Whether you’re looking to buy property, learn about healthcare or secure yourself a shiny Italian passport, our guide on moving to Italy will tell you all you need to know.
Italy is a European dreamland and has been an expat favourite for generations. The home of pizza, pasta and pesto houses tens of thousands of UK expats.
From mountain ranges to islands, bustling cities to peaceful countryside, Italy’s famous food and drink can be enjoyed all over the country.
So, if you’re looking for la dolce vita, look no further than Italy.
How to get Italian citizenship
If you have family ties in Italy or simply spend enough time there, you might be eligible for Italian citizenship.
To get Italian citizenship without a family relation means living in Italy for a good while. If you’re moving to Italy from a country outside of the EU/EEA, you’ll need to secure a visa.
First, sort out an Italian residence permit (Permesso di Soggiorno) and a long-stay visa. This will allow you to live, work and study in Italy for longer than three months. An Italian long-stay visa grants you access to enter Italy, and a residence permit authorises your stay for 90 days or more.
The Italian government website will tell you what visa you’ll need and how to apply.
Once you’ve lived in Italy for more than five years with your current permits, you can apply for an Italian Permanent Residence Permit. This gives you similar rights to Italian citizens, such as making you eligible for state benefits. You’ll also have permission to live and work in other EU countries without a visa or permit.
After living the Italian life with a permanent residence permit for ten years, you’re good to go for Italian citizenship.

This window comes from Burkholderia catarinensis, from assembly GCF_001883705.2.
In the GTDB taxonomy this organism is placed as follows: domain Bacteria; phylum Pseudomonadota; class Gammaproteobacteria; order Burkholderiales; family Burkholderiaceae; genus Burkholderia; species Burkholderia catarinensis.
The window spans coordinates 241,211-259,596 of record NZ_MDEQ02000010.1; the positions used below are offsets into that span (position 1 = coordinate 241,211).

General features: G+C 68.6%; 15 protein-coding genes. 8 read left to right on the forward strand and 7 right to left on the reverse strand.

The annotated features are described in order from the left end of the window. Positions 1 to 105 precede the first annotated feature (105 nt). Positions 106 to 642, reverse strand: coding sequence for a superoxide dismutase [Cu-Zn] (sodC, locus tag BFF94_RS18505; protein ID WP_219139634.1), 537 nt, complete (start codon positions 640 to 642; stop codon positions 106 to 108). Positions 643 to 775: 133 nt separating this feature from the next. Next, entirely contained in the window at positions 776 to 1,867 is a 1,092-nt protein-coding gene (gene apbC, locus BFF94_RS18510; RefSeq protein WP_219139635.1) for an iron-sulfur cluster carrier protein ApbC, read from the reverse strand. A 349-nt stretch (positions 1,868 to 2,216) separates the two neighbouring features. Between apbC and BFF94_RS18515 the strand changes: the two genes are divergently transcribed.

Italian citizens experience one of the best healthcare systems in Europe. The Servizio Sanitario Nazionale (SSN) is funded by the government through payroll taxes. Those who use Italy’s public health system can see a doctor for free and pay nothing for in-patient and primary care.
Along with its free care, the SSN also has a co-pay system. Prescription medications and diagnostic treatments do cost the public money, but they don’t pay the whole fee. Under the co-pay system, Italian’s are charged up to 30% of the fee; pregnant women, children and the elderly are exempt.
Private healthcare does exist in Italy but is not hugely popular. It works differently from other western countries and is split into two categories: corporate and non-corporate. The main benefits of private health insurance are shorter waiting times for care and an increased likelihood of doctors and nurses speaking English (this can be attractive for expats moving to Italy).
Best places to live in Italy
Italy is a nation with a myriad of landscapes and lifestyles. You’ll find almost completely different approaches to food, festivals and dialects in the north and south of the country.
From busy cities to hidden gems, our little list will give you some inspiration for your perfect location.
One of the fashion capitals of the world, Milan’s dynamic urban nature is great for busy city lovers. There’s entertainment all year round and restaurants serving food from every corner of the world.
Milan is also a working, business environment with fantastic transport links both within and outside the city. Despite its global connections and modern touch, Milan holds on tightly to its historical roots. It’s rich in ancient history, with Roman walls still circulating the city.
You may never have heard of Padua, and there’s a big reason why. Situated in northwest Italy, Padua is often overshadowed by its neighbour – Venice. Venice is unquestionably one of the most beautiful places in the country but is expensive, crowded with tourists and at risk of flooding.